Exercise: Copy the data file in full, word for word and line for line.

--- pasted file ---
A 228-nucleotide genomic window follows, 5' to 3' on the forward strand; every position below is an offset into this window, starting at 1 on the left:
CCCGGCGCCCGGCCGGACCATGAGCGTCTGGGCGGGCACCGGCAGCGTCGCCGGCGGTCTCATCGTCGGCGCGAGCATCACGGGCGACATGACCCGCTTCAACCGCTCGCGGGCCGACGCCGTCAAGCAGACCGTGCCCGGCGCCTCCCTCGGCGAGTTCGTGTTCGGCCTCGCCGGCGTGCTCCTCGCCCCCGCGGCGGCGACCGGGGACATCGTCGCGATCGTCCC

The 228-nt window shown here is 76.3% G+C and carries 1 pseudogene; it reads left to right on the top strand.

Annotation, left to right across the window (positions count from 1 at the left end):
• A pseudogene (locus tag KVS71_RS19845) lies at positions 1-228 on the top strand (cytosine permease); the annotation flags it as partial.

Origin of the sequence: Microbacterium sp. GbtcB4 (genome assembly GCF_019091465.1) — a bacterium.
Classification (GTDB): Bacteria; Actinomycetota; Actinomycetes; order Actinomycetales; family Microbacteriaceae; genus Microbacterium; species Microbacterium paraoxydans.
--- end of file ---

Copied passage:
A 228-nucleotide genomic window follows, 5' to 3' on the forward strand; every position below is an offset into this window, starting at 1 on the left:
CCCGGCGCCCGGCCGGACCATGAGCGTCTGGGCGGGCACCGGCAGCGTCGCCGGCGGTCTCATCGTCGGCGCGAGCATCACGGGCGACATGACCCGCTTCAACCGCTCGCGGGCCGACGCCGTCAAGCAGACCGTGCCCGGCGCCTCCCTCGGCGAGTTCGTGTTCGGCCTCGCCGGCGTGCTCCTCGCCCCCGCGGCGGCGACCGGGGACATCGTCGCGATCGTCCC

The 228-nt window shown here is 76.3% G+C and carries 1 pseudogene; it reads left to right on the top strand.

Annotation, left to right across the window (positions count from 1 at the left end):
• A pseudogene (locus tag KVS71_RS19845) lies at positions 1-228 on the top strand (cytosine permease); the annotation flags it as partial.

Origin of the sequence: Microbacterium sp. GbtcB4 (genome assembly GCF_019091465.1) — a bacterium.
Classification (GTDB): Bacteria; Actinomycetota; Actinomycetes; order Actinomycetales; family Microbacteriaceae; genus Microbacterium; species Microbacterium paraoxydans.